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Baroness Hollis of Heigham: My Lords, I am so sorry; obviously I gave an incomplete explanation. Had we not had some existing pilots running, there would have been one set of regulations covering all of the areas for 12 months, and we would have come back in 12 months' time to renew the regulations for a further 12 months. Because some of the areas that we want to go into are currently running some pilots that will not expire for a further three months, we need to break the range of pilots into a two-stage process over the course of this year. Both will be renewed, all being well, the following year, should Parliament agree.

Lord Higgins: My Lords, I was going to say that I understand that, but actually I do not. I looked at the explanation that was given in another place when this matter was debated. It seems to me that the purpose of the 12-month rule is to prevent the regulations being extended beyond 12 months. However, to do two lots of 12 months at the same time seems to me to get round that arrangement. My understanding is that the first regulations that we are discussing cover one 12-month period, and then the other covers a further 12-month period. Fine, I will need to think and read carefully what the Minister has just said, and if need be I will come back to her on that point.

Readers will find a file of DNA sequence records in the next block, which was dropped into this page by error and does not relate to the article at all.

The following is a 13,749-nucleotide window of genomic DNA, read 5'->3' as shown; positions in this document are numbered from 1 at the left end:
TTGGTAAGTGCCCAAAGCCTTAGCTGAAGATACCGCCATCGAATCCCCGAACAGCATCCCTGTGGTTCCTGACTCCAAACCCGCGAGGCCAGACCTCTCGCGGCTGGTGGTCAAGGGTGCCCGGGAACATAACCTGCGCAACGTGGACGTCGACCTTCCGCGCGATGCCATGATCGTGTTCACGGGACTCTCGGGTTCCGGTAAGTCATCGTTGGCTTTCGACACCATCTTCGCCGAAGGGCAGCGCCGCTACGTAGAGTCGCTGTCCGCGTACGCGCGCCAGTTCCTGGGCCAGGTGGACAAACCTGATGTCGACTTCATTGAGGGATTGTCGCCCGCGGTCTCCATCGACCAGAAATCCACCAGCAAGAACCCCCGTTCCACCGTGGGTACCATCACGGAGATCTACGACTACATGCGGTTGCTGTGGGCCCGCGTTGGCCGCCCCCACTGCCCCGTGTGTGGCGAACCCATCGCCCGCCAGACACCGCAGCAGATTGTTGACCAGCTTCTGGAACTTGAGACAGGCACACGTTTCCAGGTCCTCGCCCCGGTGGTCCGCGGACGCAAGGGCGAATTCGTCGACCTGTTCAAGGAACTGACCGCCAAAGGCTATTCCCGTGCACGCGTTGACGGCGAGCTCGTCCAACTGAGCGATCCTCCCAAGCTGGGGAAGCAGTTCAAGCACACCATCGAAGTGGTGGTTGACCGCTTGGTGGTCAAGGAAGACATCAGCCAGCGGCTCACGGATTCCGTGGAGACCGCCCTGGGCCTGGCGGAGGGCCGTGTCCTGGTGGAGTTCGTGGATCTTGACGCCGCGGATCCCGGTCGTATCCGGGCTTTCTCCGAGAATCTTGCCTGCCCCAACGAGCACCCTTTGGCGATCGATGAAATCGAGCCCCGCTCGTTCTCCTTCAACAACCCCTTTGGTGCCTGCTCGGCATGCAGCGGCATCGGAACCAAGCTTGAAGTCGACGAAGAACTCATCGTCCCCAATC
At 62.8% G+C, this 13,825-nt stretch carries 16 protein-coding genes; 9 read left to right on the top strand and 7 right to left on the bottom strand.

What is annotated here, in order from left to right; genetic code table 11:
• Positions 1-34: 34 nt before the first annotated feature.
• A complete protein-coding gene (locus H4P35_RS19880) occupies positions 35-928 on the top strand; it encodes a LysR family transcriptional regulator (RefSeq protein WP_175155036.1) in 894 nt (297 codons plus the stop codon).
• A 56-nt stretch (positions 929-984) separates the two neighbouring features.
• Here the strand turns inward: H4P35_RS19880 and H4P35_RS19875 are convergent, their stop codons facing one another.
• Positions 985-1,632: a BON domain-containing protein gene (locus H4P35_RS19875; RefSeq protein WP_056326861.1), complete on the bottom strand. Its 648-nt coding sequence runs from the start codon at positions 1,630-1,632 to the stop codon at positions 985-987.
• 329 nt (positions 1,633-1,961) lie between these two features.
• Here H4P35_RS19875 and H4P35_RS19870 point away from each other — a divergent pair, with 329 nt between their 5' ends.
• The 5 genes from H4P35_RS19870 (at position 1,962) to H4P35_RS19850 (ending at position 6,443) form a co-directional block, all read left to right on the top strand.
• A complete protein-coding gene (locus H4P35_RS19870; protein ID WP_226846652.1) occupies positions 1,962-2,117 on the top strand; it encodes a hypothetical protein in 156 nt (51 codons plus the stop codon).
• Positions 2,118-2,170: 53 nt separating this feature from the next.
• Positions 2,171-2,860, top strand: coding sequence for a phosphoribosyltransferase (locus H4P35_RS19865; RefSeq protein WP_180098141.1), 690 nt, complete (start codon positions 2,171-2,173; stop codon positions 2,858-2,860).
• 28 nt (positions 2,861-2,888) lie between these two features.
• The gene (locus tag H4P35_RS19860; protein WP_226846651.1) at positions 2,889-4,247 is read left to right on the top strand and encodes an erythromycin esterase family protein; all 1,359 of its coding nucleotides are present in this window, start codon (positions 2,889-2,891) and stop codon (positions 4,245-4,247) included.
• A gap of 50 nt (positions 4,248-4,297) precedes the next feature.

I am not unsympathetic to the idea of encouraging people to work longer, but my second point is that one is encouraging them by imposing sanctions. Also, the pilot will be carried out in what the noble Baroness described as a random manner. I am somewhat doubtful—no doubt the noble Baroness has taken legal advice—as to whether random imposition of sanctions is compatible with the ECHR. Perhaps we need to consider that point.

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More generally, in the light of the previous debate, I have some doubts about the efficiency of the whole series of pilots. In the previous debate, the noble Baroness sought to offload the responsibility on to the Department for Education and Skills.

Baroness Hollis of Heigham: No, my Lords, I was merely responding to the noble Lord's inquiry as to why we had failed to produce robust pilots within the Department for Work and Pensions. I said that it was not the responsibility of our department. I should not want to be seen to be casting aspersions on any other department.